Susan O'Rourke | May 18, 2022
New ideas were flowing and growing this April when UNC World View hosted the Teacher-Student Initiative Collaboration Celebration at the North Carolina Botanic Garden. The celebration brought together the cohort of teacher-collaborators selected by UNC World View to study the impact of climate change and the global water crisis. Over this past semester, the teacher-collaborators developed their knowledge of contemporary water issues as they learned from UNC professors Aaron Salzberg and John Bruno. As part of this unique partnership, Dr. Salzberg Zoomed into teacher-collaborators’ classrooms to talk with students and answer questions. Assistant Director for the Teacher-Student Initiative, Courtney Harris-Brown explained that Dr. Salzberg addressed wide-ranging issues, including “access to water and sanitation services; water security; and water, peace, and security. While Dr. Salzberg’s focus is on the continent of Africa, he addressed issues relevant to people across the globe.” For one teacher, this experience was meaningful and impactful as it allowed them to “[bring] real world issues into [their] high school English classroom.” Their work in the Teacher-Student Initiative highlighted just how crucial the arts and humanities are to helping students understand the human experience of global climate events and our relationship with Nature.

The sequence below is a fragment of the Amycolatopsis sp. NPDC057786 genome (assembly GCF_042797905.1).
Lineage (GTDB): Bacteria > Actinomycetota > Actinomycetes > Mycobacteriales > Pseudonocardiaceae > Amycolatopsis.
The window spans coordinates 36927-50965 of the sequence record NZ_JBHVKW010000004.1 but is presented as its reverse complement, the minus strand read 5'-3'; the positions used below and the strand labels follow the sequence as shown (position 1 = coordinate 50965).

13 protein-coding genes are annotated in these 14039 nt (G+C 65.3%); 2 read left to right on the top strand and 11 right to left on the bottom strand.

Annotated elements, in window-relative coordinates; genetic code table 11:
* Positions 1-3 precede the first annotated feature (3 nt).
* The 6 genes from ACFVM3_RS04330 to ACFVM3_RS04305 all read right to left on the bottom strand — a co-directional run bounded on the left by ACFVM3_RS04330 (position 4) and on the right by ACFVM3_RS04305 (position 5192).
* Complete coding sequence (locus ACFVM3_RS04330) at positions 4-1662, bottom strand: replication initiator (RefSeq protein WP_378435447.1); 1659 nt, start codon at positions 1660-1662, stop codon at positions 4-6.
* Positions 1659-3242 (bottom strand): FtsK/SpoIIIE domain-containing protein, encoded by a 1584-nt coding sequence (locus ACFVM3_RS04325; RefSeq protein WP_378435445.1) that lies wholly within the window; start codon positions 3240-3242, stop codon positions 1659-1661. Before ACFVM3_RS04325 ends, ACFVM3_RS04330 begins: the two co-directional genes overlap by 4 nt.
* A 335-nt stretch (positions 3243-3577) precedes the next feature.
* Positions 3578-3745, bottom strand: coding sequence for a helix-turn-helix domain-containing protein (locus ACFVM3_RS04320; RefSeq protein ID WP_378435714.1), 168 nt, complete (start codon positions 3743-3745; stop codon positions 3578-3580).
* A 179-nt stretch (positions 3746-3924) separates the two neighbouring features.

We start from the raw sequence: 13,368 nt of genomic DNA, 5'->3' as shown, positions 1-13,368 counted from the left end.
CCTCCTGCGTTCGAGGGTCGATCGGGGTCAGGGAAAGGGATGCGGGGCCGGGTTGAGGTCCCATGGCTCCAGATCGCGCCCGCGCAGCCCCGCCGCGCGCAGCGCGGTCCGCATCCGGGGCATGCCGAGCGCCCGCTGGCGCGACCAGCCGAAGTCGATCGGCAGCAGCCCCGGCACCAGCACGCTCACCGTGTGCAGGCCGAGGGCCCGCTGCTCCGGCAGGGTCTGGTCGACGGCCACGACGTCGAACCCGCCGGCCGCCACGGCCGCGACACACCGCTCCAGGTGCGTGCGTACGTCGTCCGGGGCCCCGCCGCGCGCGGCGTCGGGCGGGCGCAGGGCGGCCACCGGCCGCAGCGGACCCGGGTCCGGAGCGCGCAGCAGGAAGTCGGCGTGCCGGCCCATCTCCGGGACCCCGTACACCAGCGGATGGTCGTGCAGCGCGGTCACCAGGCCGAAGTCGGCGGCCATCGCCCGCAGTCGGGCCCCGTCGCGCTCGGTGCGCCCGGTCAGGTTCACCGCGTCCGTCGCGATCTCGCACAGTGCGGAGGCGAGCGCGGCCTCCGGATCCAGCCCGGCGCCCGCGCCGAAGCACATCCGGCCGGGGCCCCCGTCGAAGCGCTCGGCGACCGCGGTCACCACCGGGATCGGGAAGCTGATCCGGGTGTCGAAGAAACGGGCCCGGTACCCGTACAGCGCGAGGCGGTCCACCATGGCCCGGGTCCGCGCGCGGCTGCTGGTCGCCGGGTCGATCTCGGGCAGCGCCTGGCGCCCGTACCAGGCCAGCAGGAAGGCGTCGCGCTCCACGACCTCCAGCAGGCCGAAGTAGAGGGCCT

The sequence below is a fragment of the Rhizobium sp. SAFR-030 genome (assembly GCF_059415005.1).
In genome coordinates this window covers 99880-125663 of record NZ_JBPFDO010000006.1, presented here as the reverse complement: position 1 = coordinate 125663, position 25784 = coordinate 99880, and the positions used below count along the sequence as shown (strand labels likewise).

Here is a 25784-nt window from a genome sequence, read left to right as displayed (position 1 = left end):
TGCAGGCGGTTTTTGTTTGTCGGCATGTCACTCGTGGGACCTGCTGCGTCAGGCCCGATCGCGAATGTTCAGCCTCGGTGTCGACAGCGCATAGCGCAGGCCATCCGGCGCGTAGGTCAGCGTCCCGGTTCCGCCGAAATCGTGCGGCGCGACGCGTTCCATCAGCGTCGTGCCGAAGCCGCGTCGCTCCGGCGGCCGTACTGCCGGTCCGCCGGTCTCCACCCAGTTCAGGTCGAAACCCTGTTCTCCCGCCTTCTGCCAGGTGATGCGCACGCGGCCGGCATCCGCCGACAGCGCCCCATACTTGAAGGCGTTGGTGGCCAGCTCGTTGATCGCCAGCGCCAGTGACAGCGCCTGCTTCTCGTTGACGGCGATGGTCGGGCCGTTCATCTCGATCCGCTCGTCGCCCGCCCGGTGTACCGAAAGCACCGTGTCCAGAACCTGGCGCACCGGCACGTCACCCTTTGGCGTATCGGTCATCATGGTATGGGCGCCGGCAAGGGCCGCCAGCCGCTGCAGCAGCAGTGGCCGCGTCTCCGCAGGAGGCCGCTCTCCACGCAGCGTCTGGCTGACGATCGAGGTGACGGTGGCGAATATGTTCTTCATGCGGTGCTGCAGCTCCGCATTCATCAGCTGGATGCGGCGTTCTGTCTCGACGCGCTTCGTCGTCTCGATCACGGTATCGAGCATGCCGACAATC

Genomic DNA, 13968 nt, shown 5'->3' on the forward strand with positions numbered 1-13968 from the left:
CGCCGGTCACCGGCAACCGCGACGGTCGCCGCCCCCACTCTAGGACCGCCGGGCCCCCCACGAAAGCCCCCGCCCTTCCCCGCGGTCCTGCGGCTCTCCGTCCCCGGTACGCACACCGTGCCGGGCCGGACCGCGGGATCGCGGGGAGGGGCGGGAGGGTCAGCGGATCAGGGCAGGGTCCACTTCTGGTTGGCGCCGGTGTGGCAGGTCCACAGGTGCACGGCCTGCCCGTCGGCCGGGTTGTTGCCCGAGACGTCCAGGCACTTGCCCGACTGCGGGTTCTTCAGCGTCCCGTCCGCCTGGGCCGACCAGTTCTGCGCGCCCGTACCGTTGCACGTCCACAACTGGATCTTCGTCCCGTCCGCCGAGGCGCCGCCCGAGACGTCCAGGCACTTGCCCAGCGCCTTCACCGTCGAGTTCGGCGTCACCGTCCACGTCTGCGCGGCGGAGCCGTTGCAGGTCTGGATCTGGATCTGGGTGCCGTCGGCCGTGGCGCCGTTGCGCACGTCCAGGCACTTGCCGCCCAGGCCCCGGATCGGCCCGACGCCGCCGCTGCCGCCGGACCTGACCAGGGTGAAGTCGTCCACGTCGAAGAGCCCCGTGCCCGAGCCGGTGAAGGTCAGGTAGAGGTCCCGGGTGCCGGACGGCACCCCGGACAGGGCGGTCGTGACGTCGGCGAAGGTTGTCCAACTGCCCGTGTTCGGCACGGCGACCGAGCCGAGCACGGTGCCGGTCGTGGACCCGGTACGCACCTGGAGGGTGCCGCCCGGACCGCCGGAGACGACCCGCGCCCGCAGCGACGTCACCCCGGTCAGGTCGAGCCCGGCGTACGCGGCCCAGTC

At the spring celebration, teachers also learned from Dr. John Bruno about the rich biodiversity that calls the Galápagos Islands home. Courtney Harris-Brown explained that Dr. Bruno helped teachers unpack how “human activities alter the structure and functioning of marine food webs and what local conservation strategies are effective in mitigating these impacts.” Afterwards, teachers exchanged ideas and best practices for infusing their classrooms with discussions of and appreciation for water. Harris-Brown reflected on the success of the inaugural program, recognizing that:
Through the Teacher-Student Initiative Collaboration Celebration, teachers were able to engage in meaningful conversations about integrating water sustainability into their courses. This gave teachers the opportunity to reflect and improve their knowledge of pedagogical content.
The Teacher-Student Initiative proved a generative forum for instructors to learn from experts and change students’ perspectives about pressing global climate issues. We’re looking forward to another successful program returning this fall! Stay tuned for application information coming this summer.